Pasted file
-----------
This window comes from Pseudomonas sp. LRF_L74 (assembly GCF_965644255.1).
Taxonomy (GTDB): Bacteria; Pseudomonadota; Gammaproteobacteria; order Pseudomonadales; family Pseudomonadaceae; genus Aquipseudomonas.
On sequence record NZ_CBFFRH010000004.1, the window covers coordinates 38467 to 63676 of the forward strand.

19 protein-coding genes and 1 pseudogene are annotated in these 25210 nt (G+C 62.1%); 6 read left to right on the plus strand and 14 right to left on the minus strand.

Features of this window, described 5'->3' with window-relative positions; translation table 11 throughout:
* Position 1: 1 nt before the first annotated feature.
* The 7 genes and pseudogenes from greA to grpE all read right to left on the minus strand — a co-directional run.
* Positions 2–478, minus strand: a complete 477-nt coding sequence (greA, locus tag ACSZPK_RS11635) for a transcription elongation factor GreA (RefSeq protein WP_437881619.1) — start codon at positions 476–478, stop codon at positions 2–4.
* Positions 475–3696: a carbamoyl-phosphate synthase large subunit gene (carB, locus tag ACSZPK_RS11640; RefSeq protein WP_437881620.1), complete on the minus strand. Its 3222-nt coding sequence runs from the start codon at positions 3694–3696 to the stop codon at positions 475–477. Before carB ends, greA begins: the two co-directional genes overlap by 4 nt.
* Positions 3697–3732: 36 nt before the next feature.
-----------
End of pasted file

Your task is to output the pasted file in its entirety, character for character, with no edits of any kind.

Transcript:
This window comes from Pseudomonas sp. LRF_L74 (assembly GCF_965644255.1).
Taxonomy (GTDB): Bacteria; Pseudomonadota; Gammaproteobacteria; order Pseudomonadales; family Pseudomonadaceae; genus Aquipseudomonas.
On sequence record NZ_CBFFRH010000004.1, the window covers coordinates 38467 to 63676 of the forward strand.

19 protein-coding genes and 1 pseudogene are annotated in these 25210 nt (G+C 62.1%); 6 read left to right on the plus strand and 14 right to left on the minus strand.

Features of this window, described 5'->3' with window-relative positions; translation table 11 throughout:
* Position 1: 1 nt before the first annotated feature.
* The 7 genes and pseudogenes from greA to grpE all read right to left on the minus strand — a co-directional run.
* Positions 2–478, minus strand: a complete 477-nt coding sequence (greA, locus tag ACSZPK_RS11635) for a transcription elongation factor GreA (RefSeq protein WP_437881619.1) — start codon at positions 476–478, stop codon at positions 2–4.
* Positions 475–3696: a carbamoyl-phosphate synthase large subunit gene (carB, locus tag ACSZPK_RS11640; RefSeq protein WP_437881620.1), complete on the minus strand. Its 3222-nt coding sequence runs from the start codon at positions 3694–3696 to the stop codon at positions 475–477. Before carB ends, greA begins: the two co-directional genes overlap by 4 nt.
* Positions 3697–3732: 36 nt before the next feature.